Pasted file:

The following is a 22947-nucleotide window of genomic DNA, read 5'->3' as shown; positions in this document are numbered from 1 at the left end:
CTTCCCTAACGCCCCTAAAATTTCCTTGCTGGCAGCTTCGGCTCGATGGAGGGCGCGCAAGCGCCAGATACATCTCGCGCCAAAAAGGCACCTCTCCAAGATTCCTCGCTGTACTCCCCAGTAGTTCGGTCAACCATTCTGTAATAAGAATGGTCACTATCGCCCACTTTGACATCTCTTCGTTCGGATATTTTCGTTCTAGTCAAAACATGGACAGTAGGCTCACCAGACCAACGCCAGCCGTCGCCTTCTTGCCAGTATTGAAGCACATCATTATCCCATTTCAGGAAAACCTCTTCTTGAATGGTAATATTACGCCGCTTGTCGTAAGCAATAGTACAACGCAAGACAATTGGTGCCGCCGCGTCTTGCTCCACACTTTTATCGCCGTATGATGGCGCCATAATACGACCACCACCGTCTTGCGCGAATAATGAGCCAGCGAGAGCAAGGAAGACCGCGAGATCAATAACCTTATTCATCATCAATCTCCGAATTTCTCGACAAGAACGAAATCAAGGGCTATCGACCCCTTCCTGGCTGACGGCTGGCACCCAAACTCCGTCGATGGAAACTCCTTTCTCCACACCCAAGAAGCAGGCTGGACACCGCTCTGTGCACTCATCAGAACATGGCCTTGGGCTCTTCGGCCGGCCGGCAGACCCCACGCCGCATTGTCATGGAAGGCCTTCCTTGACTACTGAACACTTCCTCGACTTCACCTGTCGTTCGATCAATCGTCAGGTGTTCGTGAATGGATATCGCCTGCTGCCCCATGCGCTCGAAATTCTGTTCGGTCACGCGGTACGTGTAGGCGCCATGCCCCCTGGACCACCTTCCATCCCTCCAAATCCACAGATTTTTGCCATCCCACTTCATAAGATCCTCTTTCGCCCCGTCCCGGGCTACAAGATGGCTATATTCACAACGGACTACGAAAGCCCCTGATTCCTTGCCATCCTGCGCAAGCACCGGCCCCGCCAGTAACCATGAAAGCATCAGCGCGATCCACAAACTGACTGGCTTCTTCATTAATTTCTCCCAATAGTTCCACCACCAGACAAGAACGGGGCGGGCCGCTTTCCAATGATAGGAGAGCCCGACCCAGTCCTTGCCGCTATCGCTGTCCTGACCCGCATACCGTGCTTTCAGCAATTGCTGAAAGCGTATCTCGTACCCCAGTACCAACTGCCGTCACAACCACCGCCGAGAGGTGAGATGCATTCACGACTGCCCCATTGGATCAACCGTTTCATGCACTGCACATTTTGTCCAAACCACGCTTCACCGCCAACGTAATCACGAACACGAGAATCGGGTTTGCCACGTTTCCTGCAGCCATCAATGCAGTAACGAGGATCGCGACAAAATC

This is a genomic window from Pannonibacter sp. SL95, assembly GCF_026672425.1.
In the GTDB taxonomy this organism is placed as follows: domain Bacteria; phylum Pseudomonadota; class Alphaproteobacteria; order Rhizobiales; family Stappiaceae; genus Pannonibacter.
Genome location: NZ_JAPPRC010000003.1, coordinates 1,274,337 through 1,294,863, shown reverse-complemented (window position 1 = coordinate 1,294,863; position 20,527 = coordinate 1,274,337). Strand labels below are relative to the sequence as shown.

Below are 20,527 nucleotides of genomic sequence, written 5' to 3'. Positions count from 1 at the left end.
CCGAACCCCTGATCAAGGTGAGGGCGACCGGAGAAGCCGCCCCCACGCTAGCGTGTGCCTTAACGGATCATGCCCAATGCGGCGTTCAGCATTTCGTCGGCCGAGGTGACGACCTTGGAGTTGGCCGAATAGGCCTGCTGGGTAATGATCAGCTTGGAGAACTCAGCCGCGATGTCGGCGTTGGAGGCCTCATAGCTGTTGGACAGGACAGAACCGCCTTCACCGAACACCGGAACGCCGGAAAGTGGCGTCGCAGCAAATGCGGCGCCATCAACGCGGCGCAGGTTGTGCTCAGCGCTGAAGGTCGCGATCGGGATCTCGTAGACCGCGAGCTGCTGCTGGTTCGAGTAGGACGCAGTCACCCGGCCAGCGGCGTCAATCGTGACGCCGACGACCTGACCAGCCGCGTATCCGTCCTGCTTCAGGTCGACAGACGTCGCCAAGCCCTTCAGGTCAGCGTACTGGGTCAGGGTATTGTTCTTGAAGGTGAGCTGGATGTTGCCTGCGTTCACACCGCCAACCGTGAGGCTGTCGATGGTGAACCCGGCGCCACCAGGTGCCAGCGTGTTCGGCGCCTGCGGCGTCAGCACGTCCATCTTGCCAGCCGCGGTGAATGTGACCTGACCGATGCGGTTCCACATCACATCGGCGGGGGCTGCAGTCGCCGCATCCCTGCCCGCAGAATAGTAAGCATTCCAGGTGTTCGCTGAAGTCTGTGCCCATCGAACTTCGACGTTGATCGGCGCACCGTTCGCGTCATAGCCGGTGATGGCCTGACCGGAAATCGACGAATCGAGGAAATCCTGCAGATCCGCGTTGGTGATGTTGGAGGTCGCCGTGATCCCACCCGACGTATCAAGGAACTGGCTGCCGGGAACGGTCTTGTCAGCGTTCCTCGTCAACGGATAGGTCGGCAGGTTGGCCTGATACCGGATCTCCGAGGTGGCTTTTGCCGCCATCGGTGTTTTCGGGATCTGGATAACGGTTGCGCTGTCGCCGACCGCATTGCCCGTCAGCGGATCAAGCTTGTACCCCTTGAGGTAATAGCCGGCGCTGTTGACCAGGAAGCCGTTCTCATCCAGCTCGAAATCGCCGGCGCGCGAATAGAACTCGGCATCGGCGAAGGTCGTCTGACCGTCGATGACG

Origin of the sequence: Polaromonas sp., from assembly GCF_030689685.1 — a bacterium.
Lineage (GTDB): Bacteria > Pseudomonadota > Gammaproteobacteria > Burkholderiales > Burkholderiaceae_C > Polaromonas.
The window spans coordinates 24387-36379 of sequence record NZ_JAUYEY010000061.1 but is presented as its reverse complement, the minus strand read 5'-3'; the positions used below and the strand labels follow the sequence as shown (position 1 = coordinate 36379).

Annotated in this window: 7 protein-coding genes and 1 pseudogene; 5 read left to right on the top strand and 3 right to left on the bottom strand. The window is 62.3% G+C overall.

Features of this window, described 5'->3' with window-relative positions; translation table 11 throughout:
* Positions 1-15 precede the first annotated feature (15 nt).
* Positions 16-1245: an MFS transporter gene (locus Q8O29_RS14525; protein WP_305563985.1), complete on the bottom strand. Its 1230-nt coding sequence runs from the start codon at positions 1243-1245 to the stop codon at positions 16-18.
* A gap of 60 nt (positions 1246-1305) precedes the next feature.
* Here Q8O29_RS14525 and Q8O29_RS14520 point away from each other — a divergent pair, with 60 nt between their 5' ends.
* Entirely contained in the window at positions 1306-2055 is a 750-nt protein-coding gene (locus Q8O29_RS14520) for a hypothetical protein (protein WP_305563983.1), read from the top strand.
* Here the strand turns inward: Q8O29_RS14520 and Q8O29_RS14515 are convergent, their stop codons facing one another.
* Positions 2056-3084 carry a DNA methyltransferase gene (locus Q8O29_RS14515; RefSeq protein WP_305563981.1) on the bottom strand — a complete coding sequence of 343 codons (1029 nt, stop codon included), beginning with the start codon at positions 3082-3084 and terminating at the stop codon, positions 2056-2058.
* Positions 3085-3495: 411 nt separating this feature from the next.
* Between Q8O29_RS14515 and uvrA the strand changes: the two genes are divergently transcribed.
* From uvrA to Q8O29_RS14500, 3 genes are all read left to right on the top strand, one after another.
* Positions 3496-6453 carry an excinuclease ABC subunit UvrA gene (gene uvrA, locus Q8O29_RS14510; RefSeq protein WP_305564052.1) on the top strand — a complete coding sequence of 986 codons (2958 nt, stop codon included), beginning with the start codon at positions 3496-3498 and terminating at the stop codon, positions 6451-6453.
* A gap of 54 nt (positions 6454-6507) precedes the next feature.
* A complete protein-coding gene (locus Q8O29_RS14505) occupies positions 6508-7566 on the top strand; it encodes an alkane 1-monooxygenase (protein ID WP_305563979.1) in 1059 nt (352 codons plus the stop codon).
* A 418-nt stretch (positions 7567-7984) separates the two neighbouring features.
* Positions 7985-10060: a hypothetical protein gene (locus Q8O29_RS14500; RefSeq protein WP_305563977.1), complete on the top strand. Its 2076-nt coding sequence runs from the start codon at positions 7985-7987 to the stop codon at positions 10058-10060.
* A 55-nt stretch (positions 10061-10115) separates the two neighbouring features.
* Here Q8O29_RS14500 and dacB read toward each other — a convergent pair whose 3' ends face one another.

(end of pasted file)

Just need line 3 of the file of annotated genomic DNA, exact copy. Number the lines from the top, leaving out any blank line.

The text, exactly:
This is a genomic window from Pannonibacter sp. SL95, assembly GCF_026672425.1.